Experiencing loss will bring up every emotion imaginable, even regret. For every time I felt joy for her life, I felt regret that I should have done better for her while she was here. I began to look over my life, and critically evaluate my choices. While in moderation, self-evaluation can be healthy, beating yourself up for the past does no one justice. Learn from the experiences you’ve had, step forward in gratitude for the lessons both good and bad and forge a new day from what you’ve learned.
Loss will change you- you learn to cut negative people out in your life, and draw loved ones closer. Of course, I felt insecure reaching out to those who also miss her- but eventually, love takes over. Relationships will change for the better- the past won’t matter as much, and you’ll appreciate the new opportunity to strengthen friendships.
Kassie’s passing left a huge hole in my heart, a hole I never thought could be filled. How lucky I am that people reached out to try and fill it and to develop new and stronger friendships- to grieve together, to heal together. She can never be replaced, but even though she is no longer on this earth, she has a left a legacy of bringing people together.
I used to be weird about hugging. My nuclear family didn’t do much hugging growing up, and I guess I never appreciated the art of hugging as much as I do now.
I’m very blessed to say that one of the best hugs I’ve ever received was from Kassie. She and I served in the same non-profit organization for several years, and in 2005-2006 I served as the president of this great group. I wished and prayed that Kassie would be taking my place. Nominations for state office are done in secret, so even those nominated and the outgoing officers have no idea how positions will pan out. I knew she would do amazing things in office, and stood waiting to hear the name of the new appointee- praying I’d hear her name over the loudspeaker. Suddenly- the dream came true- it was HER. She ran down the stairs to greet me, and I was given the best (happy tears) hug of my life.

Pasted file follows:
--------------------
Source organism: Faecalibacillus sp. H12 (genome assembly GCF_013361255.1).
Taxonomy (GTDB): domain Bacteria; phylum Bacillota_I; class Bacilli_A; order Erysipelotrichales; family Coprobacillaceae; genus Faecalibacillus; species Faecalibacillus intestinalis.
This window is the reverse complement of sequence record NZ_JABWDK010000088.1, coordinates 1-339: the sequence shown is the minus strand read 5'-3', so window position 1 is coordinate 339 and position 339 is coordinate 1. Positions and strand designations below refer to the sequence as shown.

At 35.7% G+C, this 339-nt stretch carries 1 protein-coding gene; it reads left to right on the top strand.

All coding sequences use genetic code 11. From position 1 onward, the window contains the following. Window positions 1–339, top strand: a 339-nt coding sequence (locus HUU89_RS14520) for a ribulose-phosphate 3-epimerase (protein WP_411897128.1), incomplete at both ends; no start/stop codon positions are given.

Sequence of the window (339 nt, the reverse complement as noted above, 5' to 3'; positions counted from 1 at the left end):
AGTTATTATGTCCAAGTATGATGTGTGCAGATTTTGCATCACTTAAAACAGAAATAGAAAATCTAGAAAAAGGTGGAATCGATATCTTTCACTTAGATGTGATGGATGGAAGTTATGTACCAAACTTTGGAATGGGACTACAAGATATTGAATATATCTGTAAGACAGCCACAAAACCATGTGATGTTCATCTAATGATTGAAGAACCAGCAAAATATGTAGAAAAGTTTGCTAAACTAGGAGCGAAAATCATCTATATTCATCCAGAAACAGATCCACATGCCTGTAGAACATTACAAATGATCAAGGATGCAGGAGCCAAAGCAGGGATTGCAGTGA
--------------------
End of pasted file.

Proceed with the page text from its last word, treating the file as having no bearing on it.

I thought the best moment in my life had been during my appointment a year prior, but I experienced a greater joy in seeing her get the chance to live up to the potential I knew was within her. She didn’t disappoint, and I will always treasure that very special hug. An embrace of congratulations, an embrace of hope for the future- I think I show affection a lot easier now.
For nearly a year now, I’ve gone through everything a person can go through- the feelings of loss, the sting of regret, the gratitude of her friendship, and the intense passion to live by her example. I’ve learned that it’s okay to feel pain even as you celebrate a life. It’s okay to forgive yourself for what you lack and let go of what “could” or “should have been.”
You can learn something from every loss, it may seem to create a hole in your life and in your heart, but it can be filled up with amazing people, memories and the gratitude that you had loved in the first place. Here’s to you Kassie, I know you will continue to touch lives.